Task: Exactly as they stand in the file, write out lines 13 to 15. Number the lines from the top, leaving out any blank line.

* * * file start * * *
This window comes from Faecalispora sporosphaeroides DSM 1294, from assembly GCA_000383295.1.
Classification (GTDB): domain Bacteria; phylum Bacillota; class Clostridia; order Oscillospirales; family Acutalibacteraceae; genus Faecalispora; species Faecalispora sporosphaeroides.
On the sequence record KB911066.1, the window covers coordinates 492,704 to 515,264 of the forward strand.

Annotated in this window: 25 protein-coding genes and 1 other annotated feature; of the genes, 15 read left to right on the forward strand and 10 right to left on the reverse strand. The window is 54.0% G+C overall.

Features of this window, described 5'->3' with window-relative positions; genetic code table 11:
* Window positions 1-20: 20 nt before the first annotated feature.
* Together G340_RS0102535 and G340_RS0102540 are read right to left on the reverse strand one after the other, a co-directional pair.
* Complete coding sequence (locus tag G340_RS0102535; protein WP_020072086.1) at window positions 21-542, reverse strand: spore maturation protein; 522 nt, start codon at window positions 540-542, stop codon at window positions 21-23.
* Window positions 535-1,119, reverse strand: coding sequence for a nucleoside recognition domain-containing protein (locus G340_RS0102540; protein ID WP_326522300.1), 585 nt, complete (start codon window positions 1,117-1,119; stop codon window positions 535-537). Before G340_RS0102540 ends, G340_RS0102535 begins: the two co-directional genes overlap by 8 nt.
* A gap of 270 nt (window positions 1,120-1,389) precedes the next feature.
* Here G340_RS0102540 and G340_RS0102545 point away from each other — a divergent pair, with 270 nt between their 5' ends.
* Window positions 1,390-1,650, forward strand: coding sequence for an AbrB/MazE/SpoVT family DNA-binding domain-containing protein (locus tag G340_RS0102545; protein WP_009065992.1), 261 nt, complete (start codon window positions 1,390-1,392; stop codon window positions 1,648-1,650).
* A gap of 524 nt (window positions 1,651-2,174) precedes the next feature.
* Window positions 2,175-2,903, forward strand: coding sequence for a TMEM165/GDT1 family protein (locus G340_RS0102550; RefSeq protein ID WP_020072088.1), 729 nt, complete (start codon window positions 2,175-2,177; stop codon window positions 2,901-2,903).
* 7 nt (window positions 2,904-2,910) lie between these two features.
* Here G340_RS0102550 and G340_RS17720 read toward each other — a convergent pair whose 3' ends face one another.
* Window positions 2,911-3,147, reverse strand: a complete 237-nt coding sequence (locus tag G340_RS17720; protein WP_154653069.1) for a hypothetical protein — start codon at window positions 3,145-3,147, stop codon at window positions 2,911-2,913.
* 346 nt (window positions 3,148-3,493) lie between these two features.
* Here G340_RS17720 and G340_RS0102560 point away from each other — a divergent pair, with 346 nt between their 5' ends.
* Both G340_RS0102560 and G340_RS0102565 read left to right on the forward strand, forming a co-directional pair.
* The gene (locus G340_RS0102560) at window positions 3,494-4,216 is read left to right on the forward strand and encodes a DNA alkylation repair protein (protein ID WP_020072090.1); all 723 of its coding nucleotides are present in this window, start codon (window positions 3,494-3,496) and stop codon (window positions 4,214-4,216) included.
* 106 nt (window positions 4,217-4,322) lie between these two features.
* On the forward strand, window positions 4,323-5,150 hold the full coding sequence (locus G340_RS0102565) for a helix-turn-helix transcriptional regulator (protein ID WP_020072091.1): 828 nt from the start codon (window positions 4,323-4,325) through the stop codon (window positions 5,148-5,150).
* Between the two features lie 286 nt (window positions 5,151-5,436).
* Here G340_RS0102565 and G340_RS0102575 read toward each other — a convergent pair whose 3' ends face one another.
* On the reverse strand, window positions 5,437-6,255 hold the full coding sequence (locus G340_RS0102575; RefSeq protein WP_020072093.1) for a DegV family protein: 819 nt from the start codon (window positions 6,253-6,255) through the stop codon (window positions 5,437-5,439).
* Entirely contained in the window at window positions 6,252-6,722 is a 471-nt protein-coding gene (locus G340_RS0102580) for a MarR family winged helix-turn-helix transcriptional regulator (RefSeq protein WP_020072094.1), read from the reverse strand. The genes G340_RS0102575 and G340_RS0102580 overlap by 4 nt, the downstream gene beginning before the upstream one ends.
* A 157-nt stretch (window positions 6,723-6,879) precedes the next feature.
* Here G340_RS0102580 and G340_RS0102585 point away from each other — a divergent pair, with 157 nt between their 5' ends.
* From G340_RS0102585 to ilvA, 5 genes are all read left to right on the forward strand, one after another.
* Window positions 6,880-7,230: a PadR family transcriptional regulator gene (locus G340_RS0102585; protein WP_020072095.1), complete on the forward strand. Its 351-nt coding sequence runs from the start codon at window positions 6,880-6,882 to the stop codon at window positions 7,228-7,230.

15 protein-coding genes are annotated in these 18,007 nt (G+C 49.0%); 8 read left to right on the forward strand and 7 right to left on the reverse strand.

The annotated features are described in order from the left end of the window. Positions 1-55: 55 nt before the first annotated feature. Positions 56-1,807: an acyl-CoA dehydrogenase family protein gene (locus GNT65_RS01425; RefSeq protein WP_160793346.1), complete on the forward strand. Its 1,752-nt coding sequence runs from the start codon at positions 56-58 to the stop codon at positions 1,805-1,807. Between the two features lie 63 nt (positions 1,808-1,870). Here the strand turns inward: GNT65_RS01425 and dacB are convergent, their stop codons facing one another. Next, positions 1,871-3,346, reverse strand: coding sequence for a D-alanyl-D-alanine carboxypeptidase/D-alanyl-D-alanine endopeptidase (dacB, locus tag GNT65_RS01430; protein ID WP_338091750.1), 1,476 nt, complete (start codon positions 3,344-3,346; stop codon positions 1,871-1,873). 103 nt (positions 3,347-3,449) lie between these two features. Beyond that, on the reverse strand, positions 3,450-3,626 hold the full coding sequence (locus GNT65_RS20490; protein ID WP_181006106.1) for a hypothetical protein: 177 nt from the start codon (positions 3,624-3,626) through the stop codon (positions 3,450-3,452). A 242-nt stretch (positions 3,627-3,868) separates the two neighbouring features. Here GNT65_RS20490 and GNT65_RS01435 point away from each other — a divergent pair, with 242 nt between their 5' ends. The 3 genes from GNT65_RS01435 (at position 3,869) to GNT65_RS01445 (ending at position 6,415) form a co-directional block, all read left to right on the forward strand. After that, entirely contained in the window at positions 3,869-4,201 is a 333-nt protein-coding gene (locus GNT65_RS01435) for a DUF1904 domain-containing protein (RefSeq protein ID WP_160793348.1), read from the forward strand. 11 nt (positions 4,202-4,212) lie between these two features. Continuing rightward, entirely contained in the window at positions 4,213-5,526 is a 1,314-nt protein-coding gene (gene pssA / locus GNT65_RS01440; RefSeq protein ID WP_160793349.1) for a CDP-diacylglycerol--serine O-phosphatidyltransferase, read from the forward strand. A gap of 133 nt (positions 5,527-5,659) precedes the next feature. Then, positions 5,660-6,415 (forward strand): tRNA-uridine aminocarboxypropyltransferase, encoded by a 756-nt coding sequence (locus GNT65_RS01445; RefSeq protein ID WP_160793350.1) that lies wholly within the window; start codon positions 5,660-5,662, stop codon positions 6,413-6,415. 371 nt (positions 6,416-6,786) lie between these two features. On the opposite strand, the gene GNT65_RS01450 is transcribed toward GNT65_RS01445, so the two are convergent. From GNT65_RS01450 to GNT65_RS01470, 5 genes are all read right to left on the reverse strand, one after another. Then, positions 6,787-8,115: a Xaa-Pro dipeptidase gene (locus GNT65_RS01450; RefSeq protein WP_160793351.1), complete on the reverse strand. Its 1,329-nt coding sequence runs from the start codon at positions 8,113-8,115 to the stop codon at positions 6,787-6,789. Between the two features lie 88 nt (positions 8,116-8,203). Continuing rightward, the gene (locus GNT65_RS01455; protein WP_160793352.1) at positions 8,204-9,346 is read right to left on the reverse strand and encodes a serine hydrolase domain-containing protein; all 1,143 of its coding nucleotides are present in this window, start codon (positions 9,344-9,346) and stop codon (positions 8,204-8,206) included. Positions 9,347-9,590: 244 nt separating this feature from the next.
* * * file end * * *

* A gap of 524 nt (window positions 1,651-2,174) precedes the next feature.
* Window positions 2,175-2,903, forward strand: coding sequence for a TMEM165/GDT1 family protein (locus G340_RS0102550; RefSeq protein ID WP_020072088.1), 729 nt, complete (start codon window positions 2,175-2,177; stop codon window positions 2,901-2,903).
* 7 nt (window positions 2,904-2,910) lie between these two features.